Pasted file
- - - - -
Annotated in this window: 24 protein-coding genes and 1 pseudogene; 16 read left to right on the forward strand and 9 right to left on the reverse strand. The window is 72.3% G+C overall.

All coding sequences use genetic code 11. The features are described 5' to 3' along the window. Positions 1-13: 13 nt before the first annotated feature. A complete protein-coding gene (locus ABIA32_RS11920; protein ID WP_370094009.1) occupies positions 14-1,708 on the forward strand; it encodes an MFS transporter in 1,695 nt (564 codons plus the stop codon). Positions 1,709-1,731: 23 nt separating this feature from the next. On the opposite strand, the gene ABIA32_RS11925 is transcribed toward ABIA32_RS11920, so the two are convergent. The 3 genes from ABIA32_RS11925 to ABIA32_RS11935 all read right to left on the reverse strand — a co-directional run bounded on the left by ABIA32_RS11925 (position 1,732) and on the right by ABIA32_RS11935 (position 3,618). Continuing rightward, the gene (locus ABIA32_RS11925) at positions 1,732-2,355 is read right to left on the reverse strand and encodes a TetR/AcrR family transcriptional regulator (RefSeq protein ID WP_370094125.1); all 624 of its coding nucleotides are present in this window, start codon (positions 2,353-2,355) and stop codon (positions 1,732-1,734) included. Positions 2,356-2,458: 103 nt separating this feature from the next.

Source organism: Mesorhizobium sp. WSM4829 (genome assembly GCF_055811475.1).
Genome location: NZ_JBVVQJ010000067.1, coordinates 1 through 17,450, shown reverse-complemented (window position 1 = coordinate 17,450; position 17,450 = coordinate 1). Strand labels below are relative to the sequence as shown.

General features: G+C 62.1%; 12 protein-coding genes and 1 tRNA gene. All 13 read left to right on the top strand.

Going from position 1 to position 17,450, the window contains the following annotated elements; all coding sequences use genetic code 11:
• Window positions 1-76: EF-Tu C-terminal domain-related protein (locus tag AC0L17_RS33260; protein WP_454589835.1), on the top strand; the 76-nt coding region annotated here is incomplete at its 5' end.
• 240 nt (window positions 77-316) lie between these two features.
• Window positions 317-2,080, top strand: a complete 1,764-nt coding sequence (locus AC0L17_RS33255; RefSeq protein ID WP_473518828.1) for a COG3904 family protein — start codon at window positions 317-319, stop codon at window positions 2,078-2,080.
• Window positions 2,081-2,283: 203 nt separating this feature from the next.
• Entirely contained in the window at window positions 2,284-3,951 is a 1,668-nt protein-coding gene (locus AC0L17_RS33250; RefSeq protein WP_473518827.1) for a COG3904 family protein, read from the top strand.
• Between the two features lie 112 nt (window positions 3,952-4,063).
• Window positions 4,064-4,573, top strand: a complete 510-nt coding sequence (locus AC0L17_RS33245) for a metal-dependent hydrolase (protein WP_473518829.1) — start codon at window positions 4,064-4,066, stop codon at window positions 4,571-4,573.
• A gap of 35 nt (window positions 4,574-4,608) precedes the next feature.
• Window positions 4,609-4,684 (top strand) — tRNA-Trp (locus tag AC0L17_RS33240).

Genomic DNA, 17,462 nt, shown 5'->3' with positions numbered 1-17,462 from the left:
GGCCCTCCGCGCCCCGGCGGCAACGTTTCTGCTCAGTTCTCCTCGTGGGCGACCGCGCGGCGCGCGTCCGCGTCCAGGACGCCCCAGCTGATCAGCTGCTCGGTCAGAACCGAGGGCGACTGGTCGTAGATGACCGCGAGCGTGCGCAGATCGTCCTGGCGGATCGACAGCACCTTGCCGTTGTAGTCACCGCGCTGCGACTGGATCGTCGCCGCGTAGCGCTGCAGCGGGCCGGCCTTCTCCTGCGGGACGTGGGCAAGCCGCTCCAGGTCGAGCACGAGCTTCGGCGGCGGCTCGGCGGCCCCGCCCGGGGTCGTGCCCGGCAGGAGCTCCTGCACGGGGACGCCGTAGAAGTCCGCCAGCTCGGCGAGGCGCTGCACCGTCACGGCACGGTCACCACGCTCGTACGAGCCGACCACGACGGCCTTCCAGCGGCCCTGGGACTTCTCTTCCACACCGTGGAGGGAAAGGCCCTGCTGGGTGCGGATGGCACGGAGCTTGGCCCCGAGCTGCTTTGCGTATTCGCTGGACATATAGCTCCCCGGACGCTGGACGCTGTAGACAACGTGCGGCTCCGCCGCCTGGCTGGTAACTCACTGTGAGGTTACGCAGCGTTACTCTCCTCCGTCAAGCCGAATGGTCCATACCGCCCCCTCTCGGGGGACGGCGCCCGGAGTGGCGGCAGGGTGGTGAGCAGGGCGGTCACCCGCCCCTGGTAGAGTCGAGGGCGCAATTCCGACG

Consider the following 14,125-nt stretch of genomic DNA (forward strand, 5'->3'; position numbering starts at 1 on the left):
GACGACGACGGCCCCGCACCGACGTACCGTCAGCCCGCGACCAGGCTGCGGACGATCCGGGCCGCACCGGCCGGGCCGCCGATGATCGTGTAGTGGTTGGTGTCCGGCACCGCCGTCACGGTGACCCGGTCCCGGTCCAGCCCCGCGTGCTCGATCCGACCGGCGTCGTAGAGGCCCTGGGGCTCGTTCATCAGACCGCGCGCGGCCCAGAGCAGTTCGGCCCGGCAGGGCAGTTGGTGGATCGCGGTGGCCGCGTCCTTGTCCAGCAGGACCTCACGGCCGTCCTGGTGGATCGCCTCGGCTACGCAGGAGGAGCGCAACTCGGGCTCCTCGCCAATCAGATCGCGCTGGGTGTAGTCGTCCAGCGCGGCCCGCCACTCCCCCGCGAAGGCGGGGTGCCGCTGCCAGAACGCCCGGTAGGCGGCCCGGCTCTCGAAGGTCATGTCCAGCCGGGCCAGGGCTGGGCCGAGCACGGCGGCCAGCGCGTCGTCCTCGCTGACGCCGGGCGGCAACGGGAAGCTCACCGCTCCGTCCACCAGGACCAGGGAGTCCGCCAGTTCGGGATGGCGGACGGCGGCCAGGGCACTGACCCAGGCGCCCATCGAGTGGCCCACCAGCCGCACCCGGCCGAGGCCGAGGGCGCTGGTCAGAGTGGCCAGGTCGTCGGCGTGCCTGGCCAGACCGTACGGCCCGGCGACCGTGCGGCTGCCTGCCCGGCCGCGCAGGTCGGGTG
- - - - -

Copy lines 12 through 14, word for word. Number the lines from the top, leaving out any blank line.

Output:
• Between the two features lie 112 nt (window positions 3,952-4,063).
• Window positions 4,064-4,573, top strand: a complete 510-nt coding sequence (locus AC0L17_RS33245) for a metal-dependent hydrolase (protein WP_473518829.1) — start codon at window positions 4,064-4,066, stop codon at window positions 4,571-4,573.
• A gap of 35 nt (window positions 4,574-4,608) precedes the next feature.